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09/16/18-12/16/18 “Taking the World Apart is Easy, It is Getting it Back Together in an Acceptable Form That is Difficult”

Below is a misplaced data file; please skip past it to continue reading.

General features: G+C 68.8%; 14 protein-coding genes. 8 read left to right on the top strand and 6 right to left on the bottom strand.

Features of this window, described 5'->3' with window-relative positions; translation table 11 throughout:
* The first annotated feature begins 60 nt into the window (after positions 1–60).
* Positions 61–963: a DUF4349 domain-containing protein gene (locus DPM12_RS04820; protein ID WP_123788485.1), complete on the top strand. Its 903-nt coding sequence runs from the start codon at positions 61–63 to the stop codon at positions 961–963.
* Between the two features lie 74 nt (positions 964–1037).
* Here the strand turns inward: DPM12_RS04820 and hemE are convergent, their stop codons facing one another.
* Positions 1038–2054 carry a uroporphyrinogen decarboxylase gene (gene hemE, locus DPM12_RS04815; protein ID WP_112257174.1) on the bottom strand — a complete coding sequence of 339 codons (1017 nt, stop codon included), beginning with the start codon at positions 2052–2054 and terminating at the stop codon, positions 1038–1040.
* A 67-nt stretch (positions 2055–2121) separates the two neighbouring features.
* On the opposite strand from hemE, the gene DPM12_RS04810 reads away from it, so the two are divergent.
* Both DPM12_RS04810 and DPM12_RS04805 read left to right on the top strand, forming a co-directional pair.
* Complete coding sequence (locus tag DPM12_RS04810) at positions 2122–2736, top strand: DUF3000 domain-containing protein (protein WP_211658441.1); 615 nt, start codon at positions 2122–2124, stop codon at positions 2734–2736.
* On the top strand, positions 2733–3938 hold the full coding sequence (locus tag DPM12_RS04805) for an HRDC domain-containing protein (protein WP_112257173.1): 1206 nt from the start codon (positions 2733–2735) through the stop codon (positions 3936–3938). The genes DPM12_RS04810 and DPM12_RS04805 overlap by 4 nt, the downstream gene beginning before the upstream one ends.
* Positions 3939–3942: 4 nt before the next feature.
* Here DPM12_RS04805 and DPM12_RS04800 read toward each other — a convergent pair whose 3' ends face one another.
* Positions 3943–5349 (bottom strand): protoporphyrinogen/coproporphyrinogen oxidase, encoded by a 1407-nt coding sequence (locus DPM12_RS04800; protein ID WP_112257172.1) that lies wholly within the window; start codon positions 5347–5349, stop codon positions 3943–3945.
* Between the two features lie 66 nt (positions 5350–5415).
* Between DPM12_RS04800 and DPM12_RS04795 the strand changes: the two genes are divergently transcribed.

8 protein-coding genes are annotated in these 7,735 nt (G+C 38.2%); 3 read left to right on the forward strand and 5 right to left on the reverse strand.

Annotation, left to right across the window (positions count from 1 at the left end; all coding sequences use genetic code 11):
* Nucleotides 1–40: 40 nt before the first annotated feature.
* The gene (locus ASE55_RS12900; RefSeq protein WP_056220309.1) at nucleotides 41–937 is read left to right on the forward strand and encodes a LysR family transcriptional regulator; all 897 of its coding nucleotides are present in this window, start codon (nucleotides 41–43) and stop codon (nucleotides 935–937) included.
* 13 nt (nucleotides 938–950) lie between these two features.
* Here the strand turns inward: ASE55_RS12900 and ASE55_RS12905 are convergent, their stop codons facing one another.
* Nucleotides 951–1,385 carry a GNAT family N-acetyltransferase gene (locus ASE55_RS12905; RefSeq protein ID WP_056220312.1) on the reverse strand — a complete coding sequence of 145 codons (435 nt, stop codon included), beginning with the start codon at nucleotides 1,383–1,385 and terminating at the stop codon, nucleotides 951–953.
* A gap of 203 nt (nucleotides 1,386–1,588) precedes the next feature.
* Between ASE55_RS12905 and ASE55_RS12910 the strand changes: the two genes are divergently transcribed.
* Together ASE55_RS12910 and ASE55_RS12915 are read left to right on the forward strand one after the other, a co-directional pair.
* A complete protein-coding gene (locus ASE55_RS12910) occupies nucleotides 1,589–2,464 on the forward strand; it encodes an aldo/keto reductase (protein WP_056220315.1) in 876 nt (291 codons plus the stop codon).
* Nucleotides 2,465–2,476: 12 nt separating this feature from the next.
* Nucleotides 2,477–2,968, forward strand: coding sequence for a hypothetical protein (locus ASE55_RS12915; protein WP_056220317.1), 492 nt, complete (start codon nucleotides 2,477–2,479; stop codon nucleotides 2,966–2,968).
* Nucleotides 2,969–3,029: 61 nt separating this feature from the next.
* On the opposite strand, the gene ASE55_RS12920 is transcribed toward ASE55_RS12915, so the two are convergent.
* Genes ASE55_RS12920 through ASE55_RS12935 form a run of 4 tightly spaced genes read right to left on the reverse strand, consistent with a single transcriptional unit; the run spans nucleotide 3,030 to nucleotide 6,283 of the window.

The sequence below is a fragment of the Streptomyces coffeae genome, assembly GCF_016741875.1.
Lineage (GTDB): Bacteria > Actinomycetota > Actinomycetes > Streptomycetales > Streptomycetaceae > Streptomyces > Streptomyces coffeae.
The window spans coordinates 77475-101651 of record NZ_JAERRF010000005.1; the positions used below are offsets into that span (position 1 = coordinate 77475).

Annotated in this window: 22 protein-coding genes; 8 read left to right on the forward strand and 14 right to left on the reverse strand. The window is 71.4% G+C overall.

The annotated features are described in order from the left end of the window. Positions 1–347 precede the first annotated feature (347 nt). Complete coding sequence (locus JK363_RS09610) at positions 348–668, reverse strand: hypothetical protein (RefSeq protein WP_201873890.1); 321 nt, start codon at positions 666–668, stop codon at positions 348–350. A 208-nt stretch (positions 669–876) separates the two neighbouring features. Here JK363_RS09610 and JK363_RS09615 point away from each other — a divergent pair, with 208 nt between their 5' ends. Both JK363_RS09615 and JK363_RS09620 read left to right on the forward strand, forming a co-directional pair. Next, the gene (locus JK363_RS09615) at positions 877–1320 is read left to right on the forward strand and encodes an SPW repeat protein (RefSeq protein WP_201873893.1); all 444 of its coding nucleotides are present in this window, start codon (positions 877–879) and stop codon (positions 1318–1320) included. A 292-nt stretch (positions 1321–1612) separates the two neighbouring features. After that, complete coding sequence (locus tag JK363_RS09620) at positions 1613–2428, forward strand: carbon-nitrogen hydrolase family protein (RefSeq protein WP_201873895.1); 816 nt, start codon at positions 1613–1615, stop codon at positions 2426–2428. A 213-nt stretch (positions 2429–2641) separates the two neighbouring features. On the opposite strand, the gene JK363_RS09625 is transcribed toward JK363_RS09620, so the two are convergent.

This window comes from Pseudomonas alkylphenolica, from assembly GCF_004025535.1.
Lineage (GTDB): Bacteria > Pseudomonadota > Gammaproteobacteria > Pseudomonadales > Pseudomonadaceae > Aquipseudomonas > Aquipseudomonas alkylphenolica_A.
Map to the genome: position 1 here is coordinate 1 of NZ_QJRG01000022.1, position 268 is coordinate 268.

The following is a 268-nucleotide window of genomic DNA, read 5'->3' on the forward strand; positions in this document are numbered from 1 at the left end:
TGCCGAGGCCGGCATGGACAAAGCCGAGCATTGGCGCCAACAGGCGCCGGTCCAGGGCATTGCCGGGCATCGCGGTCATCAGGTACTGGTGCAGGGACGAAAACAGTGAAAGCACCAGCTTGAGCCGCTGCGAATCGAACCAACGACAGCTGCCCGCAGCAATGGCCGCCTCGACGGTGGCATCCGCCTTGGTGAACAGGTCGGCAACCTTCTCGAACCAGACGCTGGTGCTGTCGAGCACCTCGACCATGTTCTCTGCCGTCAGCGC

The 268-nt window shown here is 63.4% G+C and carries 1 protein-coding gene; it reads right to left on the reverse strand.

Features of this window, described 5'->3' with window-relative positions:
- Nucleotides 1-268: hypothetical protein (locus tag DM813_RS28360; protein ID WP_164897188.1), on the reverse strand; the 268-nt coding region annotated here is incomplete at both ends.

Jeremy Anderson (1921-1982) had solo exhibitions at the Oakland Museum of California, the Monterey Museum of Art, the Museum of Contemporary Art Chicago, the University of California Davis, and the San Francisco Museum of Art, as well as at the Dilexi and the Braunstein galleries in San Francisco. His sculpture is included in the collections of the Museum of Modern Art in New York, the Dallas Museum of Art, the Norton Simon Museum, the Oakland Museum of California, and the San Francisco Museum of Modern Art. Anderson’s work has been included in many seminal group shows, including What Nerve! Alternative Figures in American Art, 1960 to the Present at Matthew Marks in New York, Pacific Dreams: Currents of Surrealism and Fantasy in Early California Art 1934-1957 at the Oakland Museum, the Hammer Museum and the Nora Eccles Harrison Museum of Art, FUNK at the University Art Museum in Berkeley and the ICA in Boston, and American Sculpture of the Sixties at LACMA and the Philadelphia Museum of Art. Anderson was born in Palo Alto and raised in Northern California. He began making sculpture in the late 1940s and developed a highly unique language of hand-carved surrealist forms and figures. Anderson’s work seamlessly combines a sense of functionality and spirituality; he was influenced by mythopoetic abstraction, ancient weapons, Oceanic/African statuary, and ritual stone formations. He served in the U.S. Navy as a sonar technician during World War II and taught sculpture at the California School of Fine Arts, University of California Berkeley, and the University of California Davis.